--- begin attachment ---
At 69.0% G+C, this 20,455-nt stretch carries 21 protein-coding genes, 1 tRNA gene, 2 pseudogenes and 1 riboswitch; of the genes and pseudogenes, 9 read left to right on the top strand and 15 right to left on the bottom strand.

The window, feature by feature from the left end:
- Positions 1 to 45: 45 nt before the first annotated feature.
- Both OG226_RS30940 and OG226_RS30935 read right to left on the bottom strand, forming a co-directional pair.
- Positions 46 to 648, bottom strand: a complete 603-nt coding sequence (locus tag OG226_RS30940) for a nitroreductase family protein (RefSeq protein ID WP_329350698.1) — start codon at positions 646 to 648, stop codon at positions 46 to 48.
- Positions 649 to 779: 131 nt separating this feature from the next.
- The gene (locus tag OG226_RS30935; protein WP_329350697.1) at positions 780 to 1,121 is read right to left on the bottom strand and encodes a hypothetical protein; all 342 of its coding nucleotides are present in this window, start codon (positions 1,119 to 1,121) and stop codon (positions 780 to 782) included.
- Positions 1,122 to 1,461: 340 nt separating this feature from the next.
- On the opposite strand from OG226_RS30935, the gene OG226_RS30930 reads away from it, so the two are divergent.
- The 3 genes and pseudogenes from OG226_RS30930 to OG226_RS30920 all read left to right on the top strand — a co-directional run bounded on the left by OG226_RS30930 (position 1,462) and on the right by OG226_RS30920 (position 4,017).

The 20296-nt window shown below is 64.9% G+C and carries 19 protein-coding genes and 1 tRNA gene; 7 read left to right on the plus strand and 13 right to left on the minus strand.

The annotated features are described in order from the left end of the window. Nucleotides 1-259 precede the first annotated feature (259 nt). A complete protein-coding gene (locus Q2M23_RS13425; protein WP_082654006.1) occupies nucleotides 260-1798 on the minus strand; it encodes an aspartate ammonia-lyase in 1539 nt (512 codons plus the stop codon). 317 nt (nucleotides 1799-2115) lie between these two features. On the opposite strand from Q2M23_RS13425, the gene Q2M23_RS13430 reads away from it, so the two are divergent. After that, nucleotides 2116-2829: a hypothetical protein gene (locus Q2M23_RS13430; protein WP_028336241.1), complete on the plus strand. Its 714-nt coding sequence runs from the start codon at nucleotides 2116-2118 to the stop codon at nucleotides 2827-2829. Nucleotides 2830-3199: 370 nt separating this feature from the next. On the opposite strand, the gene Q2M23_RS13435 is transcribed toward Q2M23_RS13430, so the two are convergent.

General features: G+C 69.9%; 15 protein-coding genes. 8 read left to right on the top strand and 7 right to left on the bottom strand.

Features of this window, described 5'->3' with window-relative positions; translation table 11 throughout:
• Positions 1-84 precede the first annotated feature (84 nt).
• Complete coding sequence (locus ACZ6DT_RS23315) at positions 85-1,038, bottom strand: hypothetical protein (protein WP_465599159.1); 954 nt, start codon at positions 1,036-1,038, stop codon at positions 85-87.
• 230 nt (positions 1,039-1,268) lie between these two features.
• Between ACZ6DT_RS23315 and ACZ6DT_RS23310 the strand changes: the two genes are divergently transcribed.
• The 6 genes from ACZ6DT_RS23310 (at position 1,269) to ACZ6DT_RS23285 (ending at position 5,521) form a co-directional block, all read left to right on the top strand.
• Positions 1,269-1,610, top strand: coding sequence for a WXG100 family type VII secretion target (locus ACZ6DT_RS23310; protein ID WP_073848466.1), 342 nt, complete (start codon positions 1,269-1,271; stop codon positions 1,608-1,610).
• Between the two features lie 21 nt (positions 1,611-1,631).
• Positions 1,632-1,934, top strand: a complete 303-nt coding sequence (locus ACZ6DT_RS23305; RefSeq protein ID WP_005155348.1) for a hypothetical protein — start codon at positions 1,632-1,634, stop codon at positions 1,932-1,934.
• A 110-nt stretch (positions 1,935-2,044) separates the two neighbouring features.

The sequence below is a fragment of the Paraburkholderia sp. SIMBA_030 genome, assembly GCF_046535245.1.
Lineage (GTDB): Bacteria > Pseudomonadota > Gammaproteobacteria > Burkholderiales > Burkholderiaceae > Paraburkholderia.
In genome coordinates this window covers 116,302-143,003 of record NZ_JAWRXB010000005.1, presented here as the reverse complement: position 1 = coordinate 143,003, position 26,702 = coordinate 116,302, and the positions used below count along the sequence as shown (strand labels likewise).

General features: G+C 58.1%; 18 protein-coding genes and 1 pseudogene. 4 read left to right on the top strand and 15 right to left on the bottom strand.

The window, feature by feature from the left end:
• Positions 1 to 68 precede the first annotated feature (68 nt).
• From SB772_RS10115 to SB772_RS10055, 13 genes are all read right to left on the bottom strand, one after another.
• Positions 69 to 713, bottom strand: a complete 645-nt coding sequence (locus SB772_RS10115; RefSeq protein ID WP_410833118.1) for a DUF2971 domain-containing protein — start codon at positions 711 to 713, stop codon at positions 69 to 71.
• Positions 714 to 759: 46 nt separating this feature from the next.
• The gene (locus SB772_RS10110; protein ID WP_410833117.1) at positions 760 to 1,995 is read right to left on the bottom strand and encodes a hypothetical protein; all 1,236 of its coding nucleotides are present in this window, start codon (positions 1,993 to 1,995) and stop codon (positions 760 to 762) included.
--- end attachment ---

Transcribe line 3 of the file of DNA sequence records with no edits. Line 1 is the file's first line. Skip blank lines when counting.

- Positions 1 to 45: 45 nt before the first annotated feature.